Why I chose Loyola


I WRITE to object to your views (Other Voices, May 31) on my fTC essay (May 21), "Tell Harvard I'm not home."

In my essay I did not include any reference to my parents working at Loyola College simply because that was not relevant to my argument. The thrust of the article was to query the prevalent lemming-like attitudes of many people toward name-brand schools. It seems that some readers missed my point. However, I would have expected that Mike Bowler, the Other Voices editor, would surely understand the gist of the article.

My decision to attend Loyola College was not determined by finances. While money was a factor (when is it not?), I chose Loyola for educational reasons. After all, Harvard and Yale offered me more money than Loyola did, and I could have afforded the Ivies if I were convinced that they would offer me a better education. More, other similarly prestigious schools made offers of full or nearly full tuition, offers which I turned down in favor of Loyola. In any case, even if my parents were not faculty, I would have had free tuition at Loyola because of a Presidential and other scholarships.

Thus, in no way was I attempting to deceive or to be "disingenuous," as a letter writer to the New York Times put it. Later in the week that my essay was published in both The Evening Sun and the Times, I spoke to a Times reporter and told him of my free tuition at Loyola, which demonstrates that I had nothing to hide. My article was disingenuous only in so far as I didn't cover all aspects of my college decision. But again, the cost of education was not my focus, and I could not say everything in such a short article. If I wrote a detailed log of my college search, you would still be reading it!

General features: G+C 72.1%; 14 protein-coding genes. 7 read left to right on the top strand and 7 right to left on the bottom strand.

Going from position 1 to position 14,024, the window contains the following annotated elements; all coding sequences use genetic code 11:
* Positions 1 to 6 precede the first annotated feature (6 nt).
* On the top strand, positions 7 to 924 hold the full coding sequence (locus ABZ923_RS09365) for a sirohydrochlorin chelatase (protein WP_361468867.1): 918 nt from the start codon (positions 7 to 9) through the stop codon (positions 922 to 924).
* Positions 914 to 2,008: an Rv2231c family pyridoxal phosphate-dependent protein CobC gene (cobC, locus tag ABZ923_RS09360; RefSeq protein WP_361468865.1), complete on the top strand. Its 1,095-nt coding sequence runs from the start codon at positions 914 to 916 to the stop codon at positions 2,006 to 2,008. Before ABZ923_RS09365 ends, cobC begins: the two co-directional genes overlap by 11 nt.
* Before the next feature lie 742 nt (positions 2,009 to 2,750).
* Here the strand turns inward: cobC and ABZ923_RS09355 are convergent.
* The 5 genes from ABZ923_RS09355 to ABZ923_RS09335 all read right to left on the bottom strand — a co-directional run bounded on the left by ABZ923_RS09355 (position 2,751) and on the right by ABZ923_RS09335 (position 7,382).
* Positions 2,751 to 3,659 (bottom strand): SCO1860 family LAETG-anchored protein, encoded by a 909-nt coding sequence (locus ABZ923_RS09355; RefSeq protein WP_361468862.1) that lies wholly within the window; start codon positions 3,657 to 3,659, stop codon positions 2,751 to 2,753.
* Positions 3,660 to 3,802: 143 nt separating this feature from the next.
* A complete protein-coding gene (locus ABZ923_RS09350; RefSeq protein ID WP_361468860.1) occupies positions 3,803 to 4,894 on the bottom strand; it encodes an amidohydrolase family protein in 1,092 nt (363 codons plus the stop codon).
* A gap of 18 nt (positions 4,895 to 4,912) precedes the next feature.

I want to emphasize again that I had no intention of deceiving. I am hurt by and disillusioned with the outcome of this whole affair. Because of it, I seem to be "in disgrace with fortune and men's eyes." My reputation seems to have been tarnished not only with Harvard, Yale, etc., but also with the New York Times, The Evening Sun and some of their readers. Even more disheartening is my fear that these letters and editorials reflect badly on Loyola College and on my high school, Loyola High School.

This whole experience has left me with a new appreciation for the complaints of many politicians about a press which knows how to pick and choose details. The politicians always reply to nosy reporters, "No comment." If only I had been so wise.

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